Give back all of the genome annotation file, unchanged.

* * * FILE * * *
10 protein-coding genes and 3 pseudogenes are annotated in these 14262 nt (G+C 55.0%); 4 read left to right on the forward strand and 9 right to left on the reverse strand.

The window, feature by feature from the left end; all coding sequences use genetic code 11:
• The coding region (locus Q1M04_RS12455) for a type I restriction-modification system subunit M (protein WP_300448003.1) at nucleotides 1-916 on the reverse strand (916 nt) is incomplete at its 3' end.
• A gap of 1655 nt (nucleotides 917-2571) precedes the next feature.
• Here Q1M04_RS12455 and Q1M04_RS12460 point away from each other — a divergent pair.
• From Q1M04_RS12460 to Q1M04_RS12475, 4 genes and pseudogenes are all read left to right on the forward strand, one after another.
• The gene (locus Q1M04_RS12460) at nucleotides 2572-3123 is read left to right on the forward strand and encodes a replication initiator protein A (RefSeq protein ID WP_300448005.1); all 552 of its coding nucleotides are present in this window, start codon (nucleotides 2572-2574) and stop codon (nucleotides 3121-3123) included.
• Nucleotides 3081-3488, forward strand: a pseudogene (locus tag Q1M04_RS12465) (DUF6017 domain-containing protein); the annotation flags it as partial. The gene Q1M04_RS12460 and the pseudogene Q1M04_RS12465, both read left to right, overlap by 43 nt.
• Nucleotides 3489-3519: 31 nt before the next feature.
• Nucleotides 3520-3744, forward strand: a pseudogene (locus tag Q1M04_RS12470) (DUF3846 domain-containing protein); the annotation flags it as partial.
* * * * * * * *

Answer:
10 protein-coding genes and 3 pseudogenes are annotated in these 14262 nt (G+C 55.0%); 4 read left to right on the forward strand and 9 right to left on the reverse strand.

The window, feature by feature from the left end; all coding sequences use genetic code 11:
• The coding region (locus Q1M04_RS12455) for a type I restriction-modification system subunit M (protein WP_300448003.1) at nucleotides 1-916 on the reverse strand (916 nt) is incomplete at its 3' end.
• A gap of 1655 nt (nucleotides 917-2571) precedes the next feature.
• Here Q1M04_RS12455 and Q1M04_RS12460 point away from each other — a divergent pair.
• From Q1M04_RS12460 to Q1M04_RS12475, 4 genes and pseudogenes are all read left to right on the forward strand, one after another.
• The gene (locus Q1M04_RS12460) at nucleotides 2572-3123 is read left to right on the forward strand and encodes a replication initiator protein A (RefSeq protein ID WP_300448005.1); all 552 of its coding nucleotides are present in this window, start codon (nucleotides 2572-2574) and stop codon (nucleotides 3121-3123) included.
• Nucleotides 3081-3488, forward strand: a pseudogene (locus tag Q1M04_RS12465) (DUF6017 domain-containing protein); the annotation flags it as partial. The gene Q1M04_RS12460 and the pseudogene Q1M04_RS12465, both read left to right, overlap by 43 nt.
• Nucleotides 3489-3519: 31 nt before the next feature.
• Nucleotides 3520-3744, forward strand: a pseudogene (locus tag Q1M04_RS12470) (DUF3846 domain-containing protein); the annotation flags it as partial.